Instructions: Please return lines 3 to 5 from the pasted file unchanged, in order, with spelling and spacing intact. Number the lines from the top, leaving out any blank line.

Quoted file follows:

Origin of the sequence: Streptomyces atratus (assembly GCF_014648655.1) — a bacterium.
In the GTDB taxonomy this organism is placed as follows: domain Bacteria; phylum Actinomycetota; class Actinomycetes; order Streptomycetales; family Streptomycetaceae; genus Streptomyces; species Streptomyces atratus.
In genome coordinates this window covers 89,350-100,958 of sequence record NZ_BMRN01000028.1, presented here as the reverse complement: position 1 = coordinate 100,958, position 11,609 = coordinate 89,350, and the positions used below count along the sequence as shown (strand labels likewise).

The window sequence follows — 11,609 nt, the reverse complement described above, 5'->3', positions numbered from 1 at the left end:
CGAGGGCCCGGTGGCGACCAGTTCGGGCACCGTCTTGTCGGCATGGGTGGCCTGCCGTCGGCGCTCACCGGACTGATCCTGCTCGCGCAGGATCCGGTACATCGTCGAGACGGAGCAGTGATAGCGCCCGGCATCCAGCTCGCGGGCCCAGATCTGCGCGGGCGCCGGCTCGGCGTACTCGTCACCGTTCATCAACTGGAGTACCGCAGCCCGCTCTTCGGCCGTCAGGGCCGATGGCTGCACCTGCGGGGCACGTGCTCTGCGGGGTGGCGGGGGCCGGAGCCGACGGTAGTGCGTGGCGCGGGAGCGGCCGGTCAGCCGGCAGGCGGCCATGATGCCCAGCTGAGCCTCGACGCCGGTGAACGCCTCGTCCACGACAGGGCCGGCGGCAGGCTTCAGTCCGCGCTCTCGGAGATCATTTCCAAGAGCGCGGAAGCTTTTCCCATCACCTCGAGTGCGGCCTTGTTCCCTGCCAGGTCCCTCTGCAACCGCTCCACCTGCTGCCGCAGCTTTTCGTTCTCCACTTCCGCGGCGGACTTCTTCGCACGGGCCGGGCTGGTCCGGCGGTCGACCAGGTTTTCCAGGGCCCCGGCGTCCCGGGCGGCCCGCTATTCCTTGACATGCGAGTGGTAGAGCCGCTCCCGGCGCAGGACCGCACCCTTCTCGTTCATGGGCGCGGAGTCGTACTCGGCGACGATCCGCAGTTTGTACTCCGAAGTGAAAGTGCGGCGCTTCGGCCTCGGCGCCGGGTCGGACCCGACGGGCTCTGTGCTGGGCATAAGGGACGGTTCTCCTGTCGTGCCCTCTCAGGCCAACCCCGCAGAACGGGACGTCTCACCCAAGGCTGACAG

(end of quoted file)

In genome coordinates this window covers 89,350-100,958 of sequence record NZ_BMRN01000028.1, presented here as the reverse complement: position 1 = coordinate 100,958, position 11,609 = coordinate 89,350, and the positions used below count along the sequence as shown (strand labels likewise).

The window sequence follows — 11,609 nt, the reverse complement described above, 5'->3', positions numbered from 1 at the left end:
CGAGGGCCCGGTGGCGACCAGTTCGGGCACCGTCTTGTCGGCATGGGTGGCCTGCCGTCGGCGCTCACCGGACTGATCCTGCTCGCGCAGGATCCGGTACATCGTCGAGACGGAGCAGTGATAGCGCCCGGCATCCAGCTCGCGGGCCCAGATCTGCGCGGGCGCCGGCTCGGCGTACTCGTCACCGTTCATCAACTGGAGTACCGCAGCCCGCTCTTCGGCCGTCAGGGCCGATGGCTGCACCTGCGGGGCACGTGCTCTGCGGGGTGGCGGGGGCCGGAGCCGACGGTAGTGCGTGGCGCGGGAGCGGCCGGTCAGCCGGCAGGCGGCCATGATGCCCAGCTGAGCCTCGACGCCGGTGAACGCCTCGTCCACGACAGGGCCGGCGGCAGGCTTCAGTCCGCGCTCTCGGAGATCATTTCCAAGAGCGCGGAAGCTTTTCCCATCACCTCGAGTGCGGCCTTGTTCCCTGCCAGGTCCCTCTGCAACCGCTCCACCTGCTGCCGCAGCTTTTCGTTCTCCACTTCCGCGGCGGACTTCTTCGCACGGGCCGGGCTGGTCCGGCGGTCGACCAGGTTTTCCAGGGCCCCGGCGTCCCGGGCGGCCCGCTATTCCTTGACATGCGAGTGGTAGAGCCGCTCCCGGCGCAGGACCGCACCCTTCTCGTTCATGGGCGCGGAGTCGTACTCGGCGACGATCCGCAGTTTGTACTCCGAAGTGAAAGTGCGGCGCTTCGGCCTCGGCGCCGGGTCGGACCCGACGGGCTCTGTGCTGGGCATAAGGGACGGTTCTCCTGTCGTGCCCTCTCAGGCCAACCCCGCAGAACGGGACGTCTCACCCAAGGCTGACAG